YR: I taught CRS 325 Presentational Speaking in Fall 2021. This is an unforgettable experience for me. While teaching students how to make a speech, I also learned a lot from my students’ speeches. I really enjoy this kind of cross-cultural communication space.
LW: My last teaching assignment was for CRS 225 Public Advocacy, which was really fun! This class is all about growing your communication and speech composition skills, so the students were from many different disciplines within SU.
HZ: Last semester I taught CRS 225 Public Advocacy. The experience of this course was very good; the students were friendly, and it also enriched my understanding of the CRS major.
Why did you go to graduate school?
MB: I decided to go to grad school because I wanted to pursue a career in higher education. I could also feel my brain turning to mush at my cashier job and wanted to save as much of that as possible.
SK: I chose to go to grad school because I realized in undergrad that some of the most influential people in my life were the professors who took the time to really teach me and help me along. My intention is to earn a degree that allows me to make a similar impact on future students as my mentors made for me.
ML: Truthfully, I decided to attend graduate school because I wasn’t ready to enter the workforce yet. I have always really enjoyed school, and so I wasn’t ready to give that up for a full-time job. Going to grad school has allowed me to work on a schedule that still allows me to study the subjects I am interested in, which has been really wonderful.
SM: I loved communication and rhetoric in my undergrad. I found the research I could do to be incredibly helpful and help my community. I had actually worked in a corporation for two years prior to this, and I was ready for a change.
YR: Because I found myself interested in many areas, and I still have a lot of questions I wanted to explore during my undergraduate studies. I am not tired of school life and study itself, so I think I can do academia.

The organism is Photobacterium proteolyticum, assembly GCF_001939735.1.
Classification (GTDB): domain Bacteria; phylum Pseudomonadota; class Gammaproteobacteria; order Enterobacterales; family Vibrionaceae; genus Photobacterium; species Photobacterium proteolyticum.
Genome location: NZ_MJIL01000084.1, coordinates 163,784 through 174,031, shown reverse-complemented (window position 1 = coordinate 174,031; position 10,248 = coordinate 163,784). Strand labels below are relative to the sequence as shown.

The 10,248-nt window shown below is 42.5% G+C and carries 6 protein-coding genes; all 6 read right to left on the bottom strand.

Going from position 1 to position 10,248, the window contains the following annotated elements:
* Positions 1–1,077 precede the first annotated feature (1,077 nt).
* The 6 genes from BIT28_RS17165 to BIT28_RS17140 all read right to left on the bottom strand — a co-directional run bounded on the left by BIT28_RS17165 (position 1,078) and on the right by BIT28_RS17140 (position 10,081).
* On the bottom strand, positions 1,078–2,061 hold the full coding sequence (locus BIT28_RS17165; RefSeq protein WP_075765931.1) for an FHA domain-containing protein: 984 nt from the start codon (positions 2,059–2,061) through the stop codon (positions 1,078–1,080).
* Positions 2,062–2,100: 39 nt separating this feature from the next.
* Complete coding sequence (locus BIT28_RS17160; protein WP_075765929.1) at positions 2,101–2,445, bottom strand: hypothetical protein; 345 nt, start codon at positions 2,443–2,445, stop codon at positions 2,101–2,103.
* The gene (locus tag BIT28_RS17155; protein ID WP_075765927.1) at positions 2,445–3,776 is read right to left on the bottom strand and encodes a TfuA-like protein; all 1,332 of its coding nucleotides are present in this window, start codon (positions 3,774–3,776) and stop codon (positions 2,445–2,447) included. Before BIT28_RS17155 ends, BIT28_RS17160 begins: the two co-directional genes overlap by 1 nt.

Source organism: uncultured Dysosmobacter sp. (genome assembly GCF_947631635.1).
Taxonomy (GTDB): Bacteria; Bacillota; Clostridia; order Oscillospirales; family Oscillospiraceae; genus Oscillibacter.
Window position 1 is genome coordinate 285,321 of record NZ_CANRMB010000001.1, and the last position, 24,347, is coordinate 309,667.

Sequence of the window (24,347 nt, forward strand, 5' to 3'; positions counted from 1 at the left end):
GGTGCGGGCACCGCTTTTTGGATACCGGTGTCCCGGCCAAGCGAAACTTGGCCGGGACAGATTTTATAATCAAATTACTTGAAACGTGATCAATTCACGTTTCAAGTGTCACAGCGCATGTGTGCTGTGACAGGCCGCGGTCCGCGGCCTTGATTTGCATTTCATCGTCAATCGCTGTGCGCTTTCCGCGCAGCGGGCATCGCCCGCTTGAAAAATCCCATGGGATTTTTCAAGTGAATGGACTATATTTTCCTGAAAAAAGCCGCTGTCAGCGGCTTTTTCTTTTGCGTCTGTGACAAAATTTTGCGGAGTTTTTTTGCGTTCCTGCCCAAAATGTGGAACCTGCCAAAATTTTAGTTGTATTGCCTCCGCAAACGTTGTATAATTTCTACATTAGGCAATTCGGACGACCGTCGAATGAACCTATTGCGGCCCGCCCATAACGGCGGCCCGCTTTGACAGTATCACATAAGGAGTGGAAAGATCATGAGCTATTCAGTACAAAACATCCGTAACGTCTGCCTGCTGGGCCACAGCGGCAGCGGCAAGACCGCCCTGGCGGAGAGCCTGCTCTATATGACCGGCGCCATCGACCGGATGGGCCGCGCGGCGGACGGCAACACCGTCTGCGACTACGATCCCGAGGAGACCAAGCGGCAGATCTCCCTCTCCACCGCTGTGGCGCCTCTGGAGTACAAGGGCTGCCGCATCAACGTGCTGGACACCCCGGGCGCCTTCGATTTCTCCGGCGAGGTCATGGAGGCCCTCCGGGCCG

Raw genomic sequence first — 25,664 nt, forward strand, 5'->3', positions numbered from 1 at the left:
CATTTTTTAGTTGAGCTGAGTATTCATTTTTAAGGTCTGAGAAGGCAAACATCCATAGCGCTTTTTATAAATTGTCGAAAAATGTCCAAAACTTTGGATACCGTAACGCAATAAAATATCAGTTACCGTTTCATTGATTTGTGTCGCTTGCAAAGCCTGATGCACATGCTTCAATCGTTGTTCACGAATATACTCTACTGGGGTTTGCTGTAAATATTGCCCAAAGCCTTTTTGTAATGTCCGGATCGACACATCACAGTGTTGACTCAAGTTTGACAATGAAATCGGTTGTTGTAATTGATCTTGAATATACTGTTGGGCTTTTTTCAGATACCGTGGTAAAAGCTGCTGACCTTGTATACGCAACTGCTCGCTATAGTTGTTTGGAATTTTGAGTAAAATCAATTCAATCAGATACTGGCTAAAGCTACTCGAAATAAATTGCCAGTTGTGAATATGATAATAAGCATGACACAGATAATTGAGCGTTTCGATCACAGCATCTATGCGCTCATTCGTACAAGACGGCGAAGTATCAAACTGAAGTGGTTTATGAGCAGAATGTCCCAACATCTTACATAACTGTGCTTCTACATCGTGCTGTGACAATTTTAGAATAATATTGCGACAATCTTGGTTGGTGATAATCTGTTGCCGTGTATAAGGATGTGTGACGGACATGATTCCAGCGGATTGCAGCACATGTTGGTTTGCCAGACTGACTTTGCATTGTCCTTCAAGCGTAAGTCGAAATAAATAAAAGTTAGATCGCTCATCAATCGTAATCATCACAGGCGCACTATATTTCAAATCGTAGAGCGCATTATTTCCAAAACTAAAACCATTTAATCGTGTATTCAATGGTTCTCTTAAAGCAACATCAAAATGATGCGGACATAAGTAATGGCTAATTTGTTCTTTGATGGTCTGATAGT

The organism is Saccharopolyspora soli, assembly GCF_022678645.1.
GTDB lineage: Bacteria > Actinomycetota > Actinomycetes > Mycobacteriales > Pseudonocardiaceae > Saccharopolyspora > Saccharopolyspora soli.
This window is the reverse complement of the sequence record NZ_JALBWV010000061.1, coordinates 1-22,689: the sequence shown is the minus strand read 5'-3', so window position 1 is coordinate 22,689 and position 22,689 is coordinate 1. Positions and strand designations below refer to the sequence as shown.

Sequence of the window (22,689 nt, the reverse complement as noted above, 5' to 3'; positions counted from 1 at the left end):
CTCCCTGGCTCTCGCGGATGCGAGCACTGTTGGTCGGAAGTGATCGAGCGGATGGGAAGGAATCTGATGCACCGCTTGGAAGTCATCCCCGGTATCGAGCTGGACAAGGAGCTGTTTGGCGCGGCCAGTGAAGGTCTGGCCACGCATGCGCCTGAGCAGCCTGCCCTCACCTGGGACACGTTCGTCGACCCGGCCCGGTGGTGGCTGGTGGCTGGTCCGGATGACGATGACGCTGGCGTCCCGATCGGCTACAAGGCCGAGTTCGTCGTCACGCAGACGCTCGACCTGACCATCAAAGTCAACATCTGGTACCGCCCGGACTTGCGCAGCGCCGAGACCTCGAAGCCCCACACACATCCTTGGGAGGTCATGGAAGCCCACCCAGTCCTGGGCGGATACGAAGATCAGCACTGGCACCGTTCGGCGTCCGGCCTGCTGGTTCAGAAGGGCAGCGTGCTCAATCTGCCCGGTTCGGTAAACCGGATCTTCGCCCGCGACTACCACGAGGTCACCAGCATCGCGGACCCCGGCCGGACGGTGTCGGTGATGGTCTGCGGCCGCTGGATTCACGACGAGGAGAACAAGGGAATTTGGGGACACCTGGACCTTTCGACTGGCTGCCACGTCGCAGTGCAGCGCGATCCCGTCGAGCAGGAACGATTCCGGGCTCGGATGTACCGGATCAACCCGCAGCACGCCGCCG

LW: My friends like to joke that I am forever entranced by the growth of the gaming community here at SU akin to a sirens call, but the real reason that I went to grad school was because I honestly felt like I had so much more to learn in my field. English and sociology are a great combo that worked to kickstart and grow my interest, but my master’s in communications and rhetoric is what I truly needed to understand what makes people and language tick.
HZ: To be honest, upgrading my education to find a better job is my original reason. However, through further research and study, I found that rhetoric is really a very meaningful and practical subject.
What do you hope to gain from your graduate experience?
MB: I hope to gain some more confidence in my teaching and in the work I put out as a student in the program.
SK: Ideally I’d like to gain a master’s degree. Other than that, networking has been my biggest priority. The scholars at SU, as well as the wide array of students, are folks I want to build professional relationships with for the rest of my career.
ML: From graduate school I hope to obtain stronger analysis skills, the opportunity to work with peers also interested in rhetoric/communication, and the chance to continue engaging with academic work.
SM: Other than a master’s degree, I hope to gain a certainty about what I’m interested in academically as well as a certainty of my character.
YR: In the graduate program, I have already detailed the fields that I am interested in and capable of studying. I hope that I can learn more knowledge and have more perspectives and at the same time have a clearer view of myself and have a reasonable plan for my future.
LW: I love people, I love language, and I love social rhetoric and analysis. Learning communication and rhetorical studies is the best for all three! I hope to gain a lifelong understanding of communications so that I can use my skills to have a fulfilling and successful career working with people in exciting, socially energized industries that all want to further the reach and legitimacy of the gaming community.
HZ: Basically, my language ability has greatly improved; I have mastered English more skillfully. Secondly, postgraduate experience has strengthened my expression level and logical thinking ability, which is my biggest gain.